Magdalena Filipczak: Essence of Violin
Saint-Saën (arr: Eugene Ysaÿe): Caprice d’après l’Etude en forme de valse, Op 52/6; Elgar: Chanson de Matin, Op 15/2; Salut d’Amour, Op 12; Piazzolla: Bordel 1900 from History of the Tango; Café 1930 from History of the Tango; Wieniawski: Fantaisie Brillante sur ‘Faust’ de Charles Gounod, Op 20; Britten: Reveille: Concert Study for Violin and Piano; Lullaby from Suite, Op.6; Waltz from Suite, Op.6; Szymanowski (arr. Paul Kochański):Danse Paysanne from Harnasie; Lutosławski: Subito
Magdalena Filipczak – violin, Agnieszka Kozło – piano, Martin Fogel – guitar
Audio-B Records ABCD 5031
Magdalena Filipczak is regarded by critics and eminent musicians as one of the most outstanding young Polish violinists of her generation. Her compelling debut solo recording garned much praise following its release and has continued to compel audiences a year later.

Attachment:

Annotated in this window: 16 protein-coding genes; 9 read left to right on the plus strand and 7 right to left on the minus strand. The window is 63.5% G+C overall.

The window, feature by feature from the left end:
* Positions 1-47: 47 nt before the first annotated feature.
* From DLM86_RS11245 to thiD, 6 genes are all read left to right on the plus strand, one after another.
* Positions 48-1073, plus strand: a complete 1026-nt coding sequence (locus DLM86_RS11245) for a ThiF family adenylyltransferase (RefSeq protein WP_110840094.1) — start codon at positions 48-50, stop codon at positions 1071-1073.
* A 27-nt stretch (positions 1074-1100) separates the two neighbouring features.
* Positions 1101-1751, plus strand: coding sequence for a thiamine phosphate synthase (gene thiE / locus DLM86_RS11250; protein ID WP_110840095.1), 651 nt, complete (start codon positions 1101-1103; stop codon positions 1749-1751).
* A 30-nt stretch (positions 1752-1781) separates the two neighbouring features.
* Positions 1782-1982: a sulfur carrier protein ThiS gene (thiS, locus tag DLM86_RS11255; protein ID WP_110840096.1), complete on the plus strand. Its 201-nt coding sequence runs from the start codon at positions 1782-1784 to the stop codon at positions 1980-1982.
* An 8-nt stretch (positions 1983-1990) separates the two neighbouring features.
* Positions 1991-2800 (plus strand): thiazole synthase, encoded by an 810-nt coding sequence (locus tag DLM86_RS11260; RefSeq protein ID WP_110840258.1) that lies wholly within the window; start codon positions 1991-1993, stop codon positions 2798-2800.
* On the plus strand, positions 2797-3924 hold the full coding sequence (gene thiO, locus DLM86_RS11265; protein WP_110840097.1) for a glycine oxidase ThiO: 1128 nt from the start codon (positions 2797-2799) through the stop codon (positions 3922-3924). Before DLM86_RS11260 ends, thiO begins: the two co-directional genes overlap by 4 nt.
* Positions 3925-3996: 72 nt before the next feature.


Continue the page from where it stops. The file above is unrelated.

Graham Rickson, journalist of theartsdesk, comments on Filipczak’s outstanding ability to adapt different techniques to her flawless performances:
She’s a musical chameleon, quickly getting under the skin of whatever she’s playing. There’s a consistency of approach too; the less virtuosic salon pieces treated with as much care as the showstoppers ….
I’d never heard Britten’s 1937 Reveille before, an engaging study inspired by the Spanish violinist Antonio Brosa’s difficulties in getting up each morning. Over an insistent piano accompaniment, Filipczak’s solo line slowly comes to life. We’re tricked into thinking that she’s gone back to sleep at the close, before Britten’s brusque closing chords. A glittering chunk of late-period Lutosławski closes proceedings. All immaculately recorded and well-annotated; an anthology to suit all tastes.